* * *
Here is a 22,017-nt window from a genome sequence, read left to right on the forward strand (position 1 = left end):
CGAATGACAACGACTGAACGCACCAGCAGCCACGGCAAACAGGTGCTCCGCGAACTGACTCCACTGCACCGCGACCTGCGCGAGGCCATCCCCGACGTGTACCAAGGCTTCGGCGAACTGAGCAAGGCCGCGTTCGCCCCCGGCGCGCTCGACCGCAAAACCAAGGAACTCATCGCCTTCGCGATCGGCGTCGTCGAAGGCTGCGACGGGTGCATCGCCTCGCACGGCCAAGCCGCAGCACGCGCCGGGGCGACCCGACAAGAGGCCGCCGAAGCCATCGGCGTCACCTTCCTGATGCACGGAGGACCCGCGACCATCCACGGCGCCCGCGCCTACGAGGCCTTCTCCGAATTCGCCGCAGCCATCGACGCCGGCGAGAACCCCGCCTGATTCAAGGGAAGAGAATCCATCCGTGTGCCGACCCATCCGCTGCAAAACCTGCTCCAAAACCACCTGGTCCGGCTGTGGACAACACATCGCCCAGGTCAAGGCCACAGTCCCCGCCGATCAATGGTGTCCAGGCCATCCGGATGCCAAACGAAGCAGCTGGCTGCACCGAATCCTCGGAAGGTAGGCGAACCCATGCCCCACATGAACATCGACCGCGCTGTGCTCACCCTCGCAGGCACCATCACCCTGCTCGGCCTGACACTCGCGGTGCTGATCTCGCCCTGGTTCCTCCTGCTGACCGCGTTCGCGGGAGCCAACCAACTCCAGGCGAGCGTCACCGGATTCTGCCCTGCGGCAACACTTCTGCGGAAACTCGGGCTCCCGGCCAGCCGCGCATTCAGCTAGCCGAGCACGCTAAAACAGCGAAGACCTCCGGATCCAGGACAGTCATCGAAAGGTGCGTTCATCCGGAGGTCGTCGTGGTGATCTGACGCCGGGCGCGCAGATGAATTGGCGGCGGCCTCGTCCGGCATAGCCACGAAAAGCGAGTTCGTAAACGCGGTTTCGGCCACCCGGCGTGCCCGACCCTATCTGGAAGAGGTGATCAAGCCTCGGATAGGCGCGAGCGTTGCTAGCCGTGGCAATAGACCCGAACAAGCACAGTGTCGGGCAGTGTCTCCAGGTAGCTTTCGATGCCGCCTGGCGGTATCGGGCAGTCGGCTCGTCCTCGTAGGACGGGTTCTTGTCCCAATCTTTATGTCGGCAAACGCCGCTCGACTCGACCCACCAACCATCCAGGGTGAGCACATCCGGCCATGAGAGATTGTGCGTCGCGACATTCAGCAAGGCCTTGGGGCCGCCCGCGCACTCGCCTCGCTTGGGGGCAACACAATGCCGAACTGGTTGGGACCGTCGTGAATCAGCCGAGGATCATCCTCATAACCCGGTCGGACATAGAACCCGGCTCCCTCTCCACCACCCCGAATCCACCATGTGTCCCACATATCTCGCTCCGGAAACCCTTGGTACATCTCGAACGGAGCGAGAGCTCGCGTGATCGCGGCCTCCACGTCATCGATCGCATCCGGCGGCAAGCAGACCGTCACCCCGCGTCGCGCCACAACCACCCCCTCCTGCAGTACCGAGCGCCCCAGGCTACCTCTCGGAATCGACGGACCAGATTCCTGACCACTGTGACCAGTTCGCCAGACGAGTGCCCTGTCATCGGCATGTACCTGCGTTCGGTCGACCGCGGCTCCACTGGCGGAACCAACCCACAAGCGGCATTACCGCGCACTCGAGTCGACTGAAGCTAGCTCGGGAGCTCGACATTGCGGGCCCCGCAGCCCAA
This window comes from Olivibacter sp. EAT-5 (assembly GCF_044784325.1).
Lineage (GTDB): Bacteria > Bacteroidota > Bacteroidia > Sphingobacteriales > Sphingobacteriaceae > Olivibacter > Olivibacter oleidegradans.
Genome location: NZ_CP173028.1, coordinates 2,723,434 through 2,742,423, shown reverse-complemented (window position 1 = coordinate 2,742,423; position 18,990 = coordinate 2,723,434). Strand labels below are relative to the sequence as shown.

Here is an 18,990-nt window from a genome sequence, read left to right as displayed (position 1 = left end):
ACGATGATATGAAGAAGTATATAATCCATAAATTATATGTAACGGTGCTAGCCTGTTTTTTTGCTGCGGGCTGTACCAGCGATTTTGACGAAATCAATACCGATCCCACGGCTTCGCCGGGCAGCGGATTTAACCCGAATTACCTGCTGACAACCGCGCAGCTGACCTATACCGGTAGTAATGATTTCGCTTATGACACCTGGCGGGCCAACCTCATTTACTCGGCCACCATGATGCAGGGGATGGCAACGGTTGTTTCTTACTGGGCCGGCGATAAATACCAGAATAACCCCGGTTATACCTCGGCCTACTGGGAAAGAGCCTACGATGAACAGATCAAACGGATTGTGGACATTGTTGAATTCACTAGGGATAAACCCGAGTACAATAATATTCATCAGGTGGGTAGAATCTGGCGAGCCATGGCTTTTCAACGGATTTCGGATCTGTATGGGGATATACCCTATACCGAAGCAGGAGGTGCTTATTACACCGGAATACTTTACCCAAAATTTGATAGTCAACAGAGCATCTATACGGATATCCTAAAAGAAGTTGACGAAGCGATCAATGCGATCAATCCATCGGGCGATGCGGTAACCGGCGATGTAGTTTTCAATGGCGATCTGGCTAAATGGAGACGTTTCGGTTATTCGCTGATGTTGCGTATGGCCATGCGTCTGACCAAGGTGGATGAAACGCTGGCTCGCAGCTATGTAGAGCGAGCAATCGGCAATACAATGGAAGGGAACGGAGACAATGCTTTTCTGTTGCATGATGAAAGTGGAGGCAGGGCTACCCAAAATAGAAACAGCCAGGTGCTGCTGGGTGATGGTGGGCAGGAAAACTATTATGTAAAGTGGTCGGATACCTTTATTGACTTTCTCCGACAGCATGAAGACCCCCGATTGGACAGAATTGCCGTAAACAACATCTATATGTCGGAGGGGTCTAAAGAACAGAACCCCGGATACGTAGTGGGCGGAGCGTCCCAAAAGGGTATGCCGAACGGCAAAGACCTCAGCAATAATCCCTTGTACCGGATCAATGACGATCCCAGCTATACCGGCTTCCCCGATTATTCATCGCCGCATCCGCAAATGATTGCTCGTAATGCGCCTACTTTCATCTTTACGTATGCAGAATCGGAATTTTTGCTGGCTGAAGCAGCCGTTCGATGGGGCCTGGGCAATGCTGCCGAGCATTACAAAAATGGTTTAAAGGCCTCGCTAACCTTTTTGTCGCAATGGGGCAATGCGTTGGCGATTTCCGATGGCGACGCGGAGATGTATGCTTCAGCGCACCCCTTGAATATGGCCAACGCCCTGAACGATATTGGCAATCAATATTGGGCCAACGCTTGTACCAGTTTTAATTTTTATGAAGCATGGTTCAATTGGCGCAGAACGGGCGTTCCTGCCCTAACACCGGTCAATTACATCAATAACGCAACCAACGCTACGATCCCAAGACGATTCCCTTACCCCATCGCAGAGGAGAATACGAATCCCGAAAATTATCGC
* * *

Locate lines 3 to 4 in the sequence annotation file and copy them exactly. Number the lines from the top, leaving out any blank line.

This window comes from Olivibacter sp. EAT-5 (assembly GCF_044784325.1).
Lineage (GTDB): Bacteria > Bacteroidota > Bacteroidia > Sphingobacteriales > Sphingobacteriaceae > Olivibacter > Olivibacter oleidegradans.